Saturday, May 28, 2016


In pioneer days in America covered wagons were the primary across-the-country mode of transportation. Wild animals roamed the rugged terrain and Indian attacks were common. When pioneer families traveled, it was in a caravan in the company of other pioneers. 

Upon stopping to make camp for the night, the shout was heard, "Circle up the wagons!" Each wagon was put in its designated place around a tight circumference and a bonfire was usually started in the center. No gap was left between the wagons to prevent any stranger, enemy, or creature from sneaking through. The circle served as a safe haven. During the night, watchmen were selected from among the families to keep guard. They often sang songs loudly around the campfire to ward off potential enemies. Surrounded by fellow travelers, the parents and children could lie down in peace and sleep in security.

Some Christians in our day try to be “Lone Rangers” in the sense of ignoring God's loving provision of safety and strength and growth spiritually in the company of other believers. “Not forsaking the assembling of ourselves together, as the manner of some is; but exhorting one another: and so much the more, as ye see the day approaching” (Hebrews 10:25). That is as foolish as it would have been for a pioneer family to attempt traversing the wild plains and forests and mountains alone on their uncharted Westward journey. Such Christians tend to isolate themselves from fellow believers in times of trouble and need, reluctant even to ask for support in prayer.

Jesus Christ established His Body, the Church, with its many and various parts, to be dependent upon and receive help from the other parts of His Body for mutual strength. God means us to be interdependent, to look after each others backs, and give of ourselves sacrificially for others. We are meant to pray for and encourage one another and “bear one anther’s burdens and so fulfill the law of Christ,” the law of love. 

I'm ever so thankful for my group of “First Responders,” eager an d faithful brothers and sisters in Christ scattered all over the country and the world, who quickly and joyfully surround me in prayer in my time of need or intercede for an urgent need expressed by someone else. They are my circle of strength like the circle of pioneer covered wagons.

In times of darkness and danger, some people whistle in the dark to keep up their spirits. A song on our lips and in our hearts infuses strength into our souls, just as the apostle Paul and Silas sang songs of praise to God while chained in prison at midnight.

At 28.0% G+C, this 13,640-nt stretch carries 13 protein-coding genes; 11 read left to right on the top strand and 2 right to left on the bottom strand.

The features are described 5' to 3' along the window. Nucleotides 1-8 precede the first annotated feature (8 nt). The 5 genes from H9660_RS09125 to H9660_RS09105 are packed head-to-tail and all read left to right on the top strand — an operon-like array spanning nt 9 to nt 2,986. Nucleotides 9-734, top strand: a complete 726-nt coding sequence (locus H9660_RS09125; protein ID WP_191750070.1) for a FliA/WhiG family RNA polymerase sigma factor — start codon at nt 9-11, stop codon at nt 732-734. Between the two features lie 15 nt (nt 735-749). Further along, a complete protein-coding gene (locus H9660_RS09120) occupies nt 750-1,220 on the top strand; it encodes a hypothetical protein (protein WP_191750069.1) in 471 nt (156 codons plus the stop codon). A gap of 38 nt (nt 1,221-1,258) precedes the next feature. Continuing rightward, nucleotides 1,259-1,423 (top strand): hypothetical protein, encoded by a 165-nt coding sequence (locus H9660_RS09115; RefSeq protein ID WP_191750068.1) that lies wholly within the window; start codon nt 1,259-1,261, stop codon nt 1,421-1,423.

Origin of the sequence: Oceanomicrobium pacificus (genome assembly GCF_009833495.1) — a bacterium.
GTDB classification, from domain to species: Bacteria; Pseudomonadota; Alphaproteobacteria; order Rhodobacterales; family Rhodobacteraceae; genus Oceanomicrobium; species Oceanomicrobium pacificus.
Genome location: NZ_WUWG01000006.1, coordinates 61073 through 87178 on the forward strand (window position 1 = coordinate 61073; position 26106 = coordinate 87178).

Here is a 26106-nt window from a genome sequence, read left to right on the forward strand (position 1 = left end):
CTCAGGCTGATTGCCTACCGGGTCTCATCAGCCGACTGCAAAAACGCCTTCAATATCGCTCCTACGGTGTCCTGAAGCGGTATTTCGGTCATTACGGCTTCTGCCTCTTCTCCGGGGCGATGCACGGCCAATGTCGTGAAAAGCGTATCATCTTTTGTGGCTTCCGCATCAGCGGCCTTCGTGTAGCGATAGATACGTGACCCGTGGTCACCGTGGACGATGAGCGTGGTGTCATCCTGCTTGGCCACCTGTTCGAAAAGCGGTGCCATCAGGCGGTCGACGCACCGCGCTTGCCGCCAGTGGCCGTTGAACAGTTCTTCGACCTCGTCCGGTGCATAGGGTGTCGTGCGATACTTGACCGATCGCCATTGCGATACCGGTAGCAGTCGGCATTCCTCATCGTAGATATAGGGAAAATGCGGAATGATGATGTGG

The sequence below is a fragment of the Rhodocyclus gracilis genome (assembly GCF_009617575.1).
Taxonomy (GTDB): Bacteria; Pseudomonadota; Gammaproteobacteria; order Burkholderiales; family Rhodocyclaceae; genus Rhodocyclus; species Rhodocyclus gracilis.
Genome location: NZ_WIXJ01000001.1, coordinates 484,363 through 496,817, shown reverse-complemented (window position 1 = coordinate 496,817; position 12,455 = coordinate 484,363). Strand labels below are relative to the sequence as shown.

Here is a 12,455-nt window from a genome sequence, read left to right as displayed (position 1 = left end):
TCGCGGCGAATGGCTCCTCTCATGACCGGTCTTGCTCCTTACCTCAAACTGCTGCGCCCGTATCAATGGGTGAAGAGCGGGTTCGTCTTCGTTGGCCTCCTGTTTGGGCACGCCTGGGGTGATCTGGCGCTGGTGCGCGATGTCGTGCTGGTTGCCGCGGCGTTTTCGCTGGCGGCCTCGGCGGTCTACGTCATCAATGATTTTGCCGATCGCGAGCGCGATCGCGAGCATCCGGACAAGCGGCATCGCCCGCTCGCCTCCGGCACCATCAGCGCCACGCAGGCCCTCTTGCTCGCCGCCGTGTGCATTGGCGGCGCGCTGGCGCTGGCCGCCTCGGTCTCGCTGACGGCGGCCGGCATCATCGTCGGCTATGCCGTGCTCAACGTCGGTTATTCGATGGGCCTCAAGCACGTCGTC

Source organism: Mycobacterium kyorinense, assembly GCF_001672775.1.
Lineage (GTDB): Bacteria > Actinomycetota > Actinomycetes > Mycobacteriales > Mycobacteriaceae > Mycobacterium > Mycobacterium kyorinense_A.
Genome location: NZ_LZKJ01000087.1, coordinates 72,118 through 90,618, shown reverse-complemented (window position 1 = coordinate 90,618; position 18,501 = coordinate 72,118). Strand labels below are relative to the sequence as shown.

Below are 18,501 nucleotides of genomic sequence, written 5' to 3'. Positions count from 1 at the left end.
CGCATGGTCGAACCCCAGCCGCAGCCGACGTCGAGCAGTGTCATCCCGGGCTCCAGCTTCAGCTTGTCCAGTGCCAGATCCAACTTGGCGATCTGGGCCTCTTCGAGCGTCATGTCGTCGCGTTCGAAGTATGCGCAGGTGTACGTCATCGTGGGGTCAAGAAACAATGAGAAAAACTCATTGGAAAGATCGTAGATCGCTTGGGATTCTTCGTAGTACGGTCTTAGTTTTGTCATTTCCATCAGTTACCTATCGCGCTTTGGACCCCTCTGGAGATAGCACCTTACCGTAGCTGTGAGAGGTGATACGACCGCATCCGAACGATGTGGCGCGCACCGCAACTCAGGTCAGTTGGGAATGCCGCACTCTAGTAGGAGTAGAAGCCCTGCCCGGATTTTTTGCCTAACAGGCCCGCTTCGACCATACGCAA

The Scripture reinforces this with the declaration, “You are my hiding place; You preserve me from trouble; You surround me with songs of deliverance” (Psalm 32:7). Many are the sorrows of the wicked, but he who trusts in the Lord, loving kindness shall surround him” (v.10). “As the mountains surround Jerusalem, So the LORD surrounds His people from this time forth and forever” (Psalm 125:2). When we ask for the intercession of fellow believers on earth and from those of God's children who have already gone before us into His presence, we receive help from above. Jesus, our One Mediator between God and men, “ever lives to make intercession for us" (Hebrews 7:25). “The righteous will surround me, for You will deal bountifully with me" (Psalm 142:7).

The Lord always acts over and above whatever we ask or think to care for His children. He sends His angel messengers and watchers, sometimes visible, sometimes invisible, to surround us. Other versions of Scripture translate the word surround, “to encamp round about us.” “For He will give His angels charge concerning you, to guard you in all your ways.” All of Psalm 91 is chock full of God's promises of shelter and deliverance as we abide under the shadow of the Almighty—another reminder of the covered wagon circles of safety.

Let's pitch our tent (or park our covered wagon, so to speak) together with other believers so that we may all journey life's road in safety and peace through the growing dark night of fear that threatens us when we look around at world events.

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